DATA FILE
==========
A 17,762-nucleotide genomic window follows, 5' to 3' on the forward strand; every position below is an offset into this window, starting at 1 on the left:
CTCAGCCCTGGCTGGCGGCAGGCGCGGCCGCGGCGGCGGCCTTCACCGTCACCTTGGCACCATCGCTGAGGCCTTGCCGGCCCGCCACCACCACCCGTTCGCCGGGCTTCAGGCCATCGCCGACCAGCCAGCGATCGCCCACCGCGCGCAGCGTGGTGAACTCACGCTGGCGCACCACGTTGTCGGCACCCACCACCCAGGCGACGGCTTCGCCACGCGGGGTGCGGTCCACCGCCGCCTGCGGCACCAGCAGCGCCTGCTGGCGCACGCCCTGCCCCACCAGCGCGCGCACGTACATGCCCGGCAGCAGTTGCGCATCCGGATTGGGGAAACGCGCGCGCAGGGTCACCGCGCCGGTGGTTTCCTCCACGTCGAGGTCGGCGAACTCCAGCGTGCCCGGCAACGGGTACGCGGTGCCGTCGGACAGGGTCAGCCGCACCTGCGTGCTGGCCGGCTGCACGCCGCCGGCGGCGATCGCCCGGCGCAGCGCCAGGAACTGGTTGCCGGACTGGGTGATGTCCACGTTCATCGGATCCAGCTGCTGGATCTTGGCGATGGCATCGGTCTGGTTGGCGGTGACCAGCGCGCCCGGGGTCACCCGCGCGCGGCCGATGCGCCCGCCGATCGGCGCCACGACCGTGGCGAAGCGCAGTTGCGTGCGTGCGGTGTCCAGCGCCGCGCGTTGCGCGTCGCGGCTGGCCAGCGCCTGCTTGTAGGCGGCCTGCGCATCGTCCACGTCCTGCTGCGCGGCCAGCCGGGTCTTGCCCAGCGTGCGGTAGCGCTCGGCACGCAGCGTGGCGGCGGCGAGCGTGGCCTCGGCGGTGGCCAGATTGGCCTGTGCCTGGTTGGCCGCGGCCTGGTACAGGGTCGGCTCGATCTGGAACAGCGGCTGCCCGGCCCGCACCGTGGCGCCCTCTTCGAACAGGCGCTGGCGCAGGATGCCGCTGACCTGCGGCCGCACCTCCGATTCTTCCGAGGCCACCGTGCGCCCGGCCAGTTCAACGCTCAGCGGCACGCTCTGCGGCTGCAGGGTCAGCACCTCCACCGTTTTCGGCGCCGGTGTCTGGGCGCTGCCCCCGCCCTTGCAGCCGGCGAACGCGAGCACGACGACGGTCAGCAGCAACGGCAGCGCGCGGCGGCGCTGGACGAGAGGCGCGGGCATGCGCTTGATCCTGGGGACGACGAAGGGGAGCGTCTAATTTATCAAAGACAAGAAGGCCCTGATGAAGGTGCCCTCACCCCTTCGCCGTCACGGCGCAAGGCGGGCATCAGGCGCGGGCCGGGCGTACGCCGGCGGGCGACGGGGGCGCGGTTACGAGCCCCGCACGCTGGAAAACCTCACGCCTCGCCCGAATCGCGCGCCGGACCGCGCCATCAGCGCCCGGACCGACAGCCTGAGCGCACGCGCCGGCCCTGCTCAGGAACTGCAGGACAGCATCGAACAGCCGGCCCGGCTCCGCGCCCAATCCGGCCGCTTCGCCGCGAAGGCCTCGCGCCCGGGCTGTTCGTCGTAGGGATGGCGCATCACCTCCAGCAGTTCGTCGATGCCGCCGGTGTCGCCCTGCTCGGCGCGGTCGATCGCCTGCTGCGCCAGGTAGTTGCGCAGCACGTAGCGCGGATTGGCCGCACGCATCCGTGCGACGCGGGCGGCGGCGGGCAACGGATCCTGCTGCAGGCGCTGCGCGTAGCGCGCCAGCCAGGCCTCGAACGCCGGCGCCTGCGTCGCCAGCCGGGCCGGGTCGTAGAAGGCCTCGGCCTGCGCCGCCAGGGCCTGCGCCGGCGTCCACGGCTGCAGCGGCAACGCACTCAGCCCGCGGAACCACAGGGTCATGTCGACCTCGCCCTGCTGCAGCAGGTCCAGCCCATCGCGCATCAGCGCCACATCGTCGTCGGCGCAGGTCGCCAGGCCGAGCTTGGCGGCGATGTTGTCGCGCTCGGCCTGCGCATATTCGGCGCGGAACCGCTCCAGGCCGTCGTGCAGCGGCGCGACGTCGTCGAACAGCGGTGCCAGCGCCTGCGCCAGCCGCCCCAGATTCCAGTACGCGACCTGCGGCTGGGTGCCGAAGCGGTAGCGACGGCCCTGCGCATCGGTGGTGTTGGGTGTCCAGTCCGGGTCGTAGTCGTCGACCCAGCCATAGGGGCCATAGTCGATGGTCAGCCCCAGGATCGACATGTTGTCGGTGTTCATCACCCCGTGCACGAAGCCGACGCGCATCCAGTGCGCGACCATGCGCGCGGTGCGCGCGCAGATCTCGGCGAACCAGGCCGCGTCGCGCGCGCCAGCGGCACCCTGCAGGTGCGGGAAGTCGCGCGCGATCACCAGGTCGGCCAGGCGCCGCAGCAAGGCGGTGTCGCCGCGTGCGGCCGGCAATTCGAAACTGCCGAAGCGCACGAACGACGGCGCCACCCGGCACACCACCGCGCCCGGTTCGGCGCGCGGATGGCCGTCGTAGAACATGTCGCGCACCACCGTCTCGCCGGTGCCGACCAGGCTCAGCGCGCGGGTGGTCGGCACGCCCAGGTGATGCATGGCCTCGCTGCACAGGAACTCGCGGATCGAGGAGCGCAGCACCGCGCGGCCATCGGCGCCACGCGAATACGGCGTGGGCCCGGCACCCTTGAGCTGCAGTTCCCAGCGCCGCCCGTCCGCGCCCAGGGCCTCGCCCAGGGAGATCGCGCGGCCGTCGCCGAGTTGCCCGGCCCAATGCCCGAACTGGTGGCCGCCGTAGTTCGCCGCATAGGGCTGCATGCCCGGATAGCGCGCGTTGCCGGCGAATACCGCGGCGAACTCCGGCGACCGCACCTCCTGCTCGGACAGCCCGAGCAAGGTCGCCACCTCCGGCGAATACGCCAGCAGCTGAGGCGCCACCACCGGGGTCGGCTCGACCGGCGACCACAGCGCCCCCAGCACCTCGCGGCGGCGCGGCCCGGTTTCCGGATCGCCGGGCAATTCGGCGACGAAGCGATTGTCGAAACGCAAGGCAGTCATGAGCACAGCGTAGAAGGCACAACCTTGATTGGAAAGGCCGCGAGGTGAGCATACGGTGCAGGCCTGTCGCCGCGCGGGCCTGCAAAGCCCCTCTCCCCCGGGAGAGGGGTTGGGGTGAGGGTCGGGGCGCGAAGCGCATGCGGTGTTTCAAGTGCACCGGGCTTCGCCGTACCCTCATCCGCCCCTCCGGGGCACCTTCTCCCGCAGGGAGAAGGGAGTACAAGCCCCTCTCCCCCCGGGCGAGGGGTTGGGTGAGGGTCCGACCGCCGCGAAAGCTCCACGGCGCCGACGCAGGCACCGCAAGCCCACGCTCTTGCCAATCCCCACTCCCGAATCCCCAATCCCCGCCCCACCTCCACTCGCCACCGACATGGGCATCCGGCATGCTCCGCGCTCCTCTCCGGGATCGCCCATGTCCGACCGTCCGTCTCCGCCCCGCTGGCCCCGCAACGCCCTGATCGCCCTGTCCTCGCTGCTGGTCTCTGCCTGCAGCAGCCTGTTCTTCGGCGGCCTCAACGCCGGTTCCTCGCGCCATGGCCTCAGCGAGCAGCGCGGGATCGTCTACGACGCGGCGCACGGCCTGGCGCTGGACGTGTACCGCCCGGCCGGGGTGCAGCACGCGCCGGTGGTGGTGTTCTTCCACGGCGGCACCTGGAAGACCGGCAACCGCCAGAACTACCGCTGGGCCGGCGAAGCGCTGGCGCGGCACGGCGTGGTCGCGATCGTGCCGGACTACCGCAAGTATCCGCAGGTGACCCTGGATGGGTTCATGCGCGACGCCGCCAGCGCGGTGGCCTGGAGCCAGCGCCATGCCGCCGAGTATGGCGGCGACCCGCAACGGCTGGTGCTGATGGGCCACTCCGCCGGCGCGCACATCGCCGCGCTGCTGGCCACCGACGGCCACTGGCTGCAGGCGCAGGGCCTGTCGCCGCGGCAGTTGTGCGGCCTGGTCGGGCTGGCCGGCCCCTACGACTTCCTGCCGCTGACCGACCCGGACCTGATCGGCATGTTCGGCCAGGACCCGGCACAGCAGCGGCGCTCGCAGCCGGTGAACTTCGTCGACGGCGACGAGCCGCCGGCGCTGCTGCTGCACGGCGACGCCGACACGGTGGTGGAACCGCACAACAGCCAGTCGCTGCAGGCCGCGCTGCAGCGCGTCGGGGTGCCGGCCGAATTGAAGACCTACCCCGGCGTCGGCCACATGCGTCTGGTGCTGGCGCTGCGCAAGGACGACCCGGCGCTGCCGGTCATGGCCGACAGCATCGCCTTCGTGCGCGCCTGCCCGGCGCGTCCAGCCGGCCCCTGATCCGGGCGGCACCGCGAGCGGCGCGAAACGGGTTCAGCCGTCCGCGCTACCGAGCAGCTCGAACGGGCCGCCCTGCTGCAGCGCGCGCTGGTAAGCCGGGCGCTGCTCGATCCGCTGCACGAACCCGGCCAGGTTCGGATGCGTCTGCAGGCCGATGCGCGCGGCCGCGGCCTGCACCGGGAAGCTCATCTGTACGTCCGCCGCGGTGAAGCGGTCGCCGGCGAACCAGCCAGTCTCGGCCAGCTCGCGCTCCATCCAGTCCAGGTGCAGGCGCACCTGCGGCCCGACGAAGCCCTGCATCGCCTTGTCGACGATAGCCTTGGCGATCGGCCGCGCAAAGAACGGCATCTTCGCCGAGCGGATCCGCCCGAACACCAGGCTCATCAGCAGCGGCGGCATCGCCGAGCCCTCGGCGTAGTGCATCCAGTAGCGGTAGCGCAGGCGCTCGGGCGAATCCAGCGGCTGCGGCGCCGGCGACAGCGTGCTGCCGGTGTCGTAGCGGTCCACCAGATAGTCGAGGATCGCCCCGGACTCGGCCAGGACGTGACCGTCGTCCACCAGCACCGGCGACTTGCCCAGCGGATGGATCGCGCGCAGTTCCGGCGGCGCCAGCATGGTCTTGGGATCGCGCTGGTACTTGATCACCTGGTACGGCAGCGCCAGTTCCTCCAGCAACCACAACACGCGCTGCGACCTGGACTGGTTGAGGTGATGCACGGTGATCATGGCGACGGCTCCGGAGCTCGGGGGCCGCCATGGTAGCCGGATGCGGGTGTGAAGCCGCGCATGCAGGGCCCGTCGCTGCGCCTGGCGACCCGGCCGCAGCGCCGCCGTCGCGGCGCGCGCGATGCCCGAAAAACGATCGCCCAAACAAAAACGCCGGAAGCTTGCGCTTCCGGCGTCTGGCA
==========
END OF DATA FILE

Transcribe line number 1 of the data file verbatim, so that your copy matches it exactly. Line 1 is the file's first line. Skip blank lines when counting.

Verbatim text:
A 17,762-nucleotide genomic window follows, 5' to 3' on the forward strand; every position below is an offset into this window, starting at 1 on the left: